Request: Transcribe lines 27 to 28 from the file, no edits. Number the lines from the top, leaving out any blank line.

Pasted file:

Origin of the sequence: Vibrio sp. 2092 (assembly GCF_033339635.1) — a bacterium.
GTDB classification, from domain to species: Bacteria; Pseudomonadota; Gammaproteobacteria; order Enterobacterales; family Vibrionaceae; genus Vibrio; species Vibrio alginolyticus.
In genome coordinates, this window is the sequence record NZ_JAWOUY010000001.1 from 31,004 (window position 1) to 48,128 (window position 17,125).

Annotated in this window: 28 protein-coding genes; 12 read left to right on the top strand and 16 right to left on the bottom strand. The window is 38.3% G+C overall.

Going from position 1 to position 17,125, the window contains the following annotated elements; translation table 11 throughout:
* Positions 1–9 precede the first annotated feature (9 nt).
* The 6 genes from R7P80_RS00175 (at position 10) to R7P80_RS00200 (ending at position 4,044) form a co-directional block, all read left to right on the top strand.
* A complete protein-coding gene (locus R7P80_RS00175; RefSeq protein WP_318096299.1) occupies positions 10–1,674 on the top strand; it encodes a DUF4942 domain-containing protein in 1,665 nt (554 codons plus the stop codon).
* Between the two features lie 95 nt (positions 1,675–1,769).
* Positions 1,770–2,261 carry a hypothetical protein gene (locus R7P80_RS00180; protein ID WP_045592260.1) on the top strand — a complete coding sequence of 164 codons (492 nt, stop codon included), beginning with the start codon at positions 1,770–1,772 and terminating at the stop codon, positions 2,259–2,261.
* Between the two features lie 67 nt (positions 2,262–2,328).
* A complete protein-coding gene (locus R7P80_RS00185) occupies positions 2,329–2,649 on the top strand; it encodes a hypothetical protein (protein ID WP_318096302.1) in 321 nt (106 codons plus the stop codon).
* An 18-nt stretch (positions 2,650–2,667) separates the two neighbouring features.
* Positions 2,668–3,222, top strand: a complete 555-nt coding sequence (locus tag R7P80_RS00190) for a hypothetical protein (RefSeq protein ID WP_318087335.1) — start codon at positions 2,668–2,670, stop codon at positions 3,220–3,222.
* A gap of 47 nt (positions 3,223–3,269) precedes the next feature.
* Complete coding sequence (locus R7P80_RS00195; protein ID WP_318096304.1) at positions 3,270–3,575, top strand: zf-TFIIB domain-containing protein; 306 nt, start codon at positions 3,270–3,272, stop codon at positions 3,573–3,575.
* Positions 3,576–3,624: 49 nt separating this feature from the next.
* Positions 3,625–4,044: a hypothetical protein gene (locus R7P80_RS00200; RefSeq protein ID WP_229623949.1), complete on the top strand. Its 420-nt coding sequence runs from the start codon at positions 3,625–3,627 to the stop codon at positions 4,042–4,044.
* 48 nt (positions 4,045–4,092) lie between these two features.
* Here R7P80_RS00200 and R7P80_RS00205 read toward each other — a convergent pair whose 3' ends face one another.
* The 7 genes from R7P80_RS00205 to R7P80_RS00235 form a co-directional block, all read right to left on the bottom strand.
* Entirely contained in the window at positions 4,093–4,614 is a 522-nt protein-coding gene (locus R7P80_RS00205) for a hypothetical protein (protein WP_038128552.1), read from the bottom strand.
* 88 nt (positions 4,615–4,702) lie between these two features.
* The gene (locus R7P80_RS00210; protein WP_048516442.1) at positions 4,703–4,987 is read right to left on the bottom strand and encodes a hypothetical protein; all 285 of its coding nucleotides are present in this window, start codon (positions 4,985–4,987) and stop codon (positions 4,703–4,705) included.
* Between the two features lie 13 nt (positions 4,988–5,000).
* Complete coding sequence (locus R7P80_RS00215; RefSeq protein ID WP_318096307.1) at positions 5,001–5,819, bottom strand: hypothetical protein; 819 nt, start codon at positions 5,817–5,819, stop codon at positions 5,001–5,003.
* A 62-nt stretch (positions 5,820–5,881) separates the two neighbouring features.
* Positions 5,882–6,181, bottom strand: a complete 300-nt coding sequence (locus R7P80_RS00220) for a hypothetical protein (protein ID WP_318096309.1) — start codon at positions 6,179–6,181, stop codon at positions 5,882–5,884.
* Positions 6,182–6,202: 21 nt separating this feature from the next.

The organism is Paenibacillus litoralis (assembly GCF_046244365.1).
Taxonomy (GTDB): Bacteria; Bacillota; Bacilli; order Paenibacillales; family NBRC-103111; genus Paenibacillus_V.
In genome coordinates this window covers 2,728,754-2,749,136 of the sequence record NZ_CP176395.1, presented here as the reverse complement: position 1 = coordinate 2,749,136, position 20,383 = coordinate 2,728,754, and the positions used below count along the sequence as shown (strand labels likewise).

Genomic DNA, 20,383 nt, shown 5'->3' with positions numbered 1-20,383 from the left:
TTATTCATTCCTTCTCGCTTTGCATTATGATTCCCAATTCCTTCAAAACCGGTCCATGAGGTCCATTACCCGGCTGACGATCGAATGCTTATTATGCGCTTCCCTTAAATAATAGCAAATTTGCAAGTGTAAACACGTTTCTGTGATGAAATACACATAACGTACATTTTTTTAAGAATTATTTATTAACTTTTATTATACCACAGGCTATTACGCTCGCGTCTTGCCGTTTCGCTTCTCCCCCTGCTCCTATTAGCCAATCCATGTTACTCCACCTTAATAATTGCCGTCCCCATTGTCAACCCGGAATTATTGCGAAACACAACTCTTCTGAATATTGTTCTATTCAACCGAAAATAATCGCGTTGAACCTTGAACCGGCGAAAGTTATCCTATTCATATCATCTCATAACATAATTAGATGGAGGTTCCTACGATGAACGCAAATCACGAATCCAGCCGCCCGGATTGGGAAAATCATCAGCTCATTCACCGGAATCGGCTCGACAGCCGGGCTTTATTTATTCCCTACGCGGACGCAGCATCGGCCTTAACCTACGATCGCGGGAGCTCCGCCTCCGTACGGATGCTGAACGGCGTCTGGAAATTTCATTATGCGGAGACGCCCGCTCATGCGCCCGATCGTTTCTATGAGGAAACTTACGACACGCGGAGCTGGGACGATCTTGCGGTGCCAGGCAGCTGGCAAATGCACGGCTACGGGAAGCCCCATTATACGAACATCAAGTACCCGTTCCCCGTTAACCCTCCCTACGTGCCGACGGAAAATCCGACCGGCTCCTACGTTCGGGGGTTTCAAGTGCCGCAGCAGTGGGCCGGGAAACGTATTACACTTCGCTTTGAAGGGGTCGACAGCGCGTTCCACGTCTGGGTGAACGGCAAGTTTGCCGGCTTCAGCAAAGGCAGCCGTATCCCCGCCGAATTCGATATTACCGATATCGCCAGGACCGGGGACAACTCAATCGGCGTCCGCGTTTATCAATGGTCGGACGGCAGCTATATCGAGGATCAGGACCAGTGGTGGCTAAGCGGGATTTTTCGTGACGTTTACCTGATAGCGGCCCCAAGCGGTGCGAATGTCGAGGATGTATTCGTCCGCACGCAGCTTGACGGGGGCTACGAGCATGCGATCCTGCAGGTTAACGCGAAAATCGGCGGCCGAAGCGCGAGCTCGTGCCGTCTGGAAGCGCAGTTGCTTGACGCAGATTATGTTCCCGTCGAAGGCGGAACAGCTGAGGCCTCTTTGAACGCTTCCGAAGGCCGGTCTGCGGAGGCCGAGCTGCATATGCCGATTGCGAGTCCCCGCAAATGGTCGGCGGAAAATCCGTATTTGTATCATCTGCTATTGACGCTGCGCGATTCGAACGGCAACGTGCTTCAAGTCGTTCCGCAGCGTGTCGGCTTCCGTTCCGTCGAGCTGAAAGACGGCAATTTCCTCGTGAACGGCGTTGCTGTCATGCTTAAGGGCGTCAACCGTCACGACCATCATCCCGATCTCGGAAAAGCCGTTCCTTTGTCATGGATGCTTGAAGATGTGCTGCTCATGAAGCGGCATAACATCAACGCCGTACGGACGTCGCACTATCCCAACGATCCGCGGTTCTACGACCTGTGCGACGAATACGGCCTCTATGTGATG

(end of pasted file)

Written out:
* A 62-nt stretch (positions 5,820–5,881) separates the two neighbouring features.
* Positions 5,882–6,181, bottom strand: a complete 300-nt coding sequence (locus R7P80_RS00220) for a hypothetical protein (protein ID WP_318096309.1) — start codon at positions 6,179–6,181, stop codon at positions 5,882–5,884.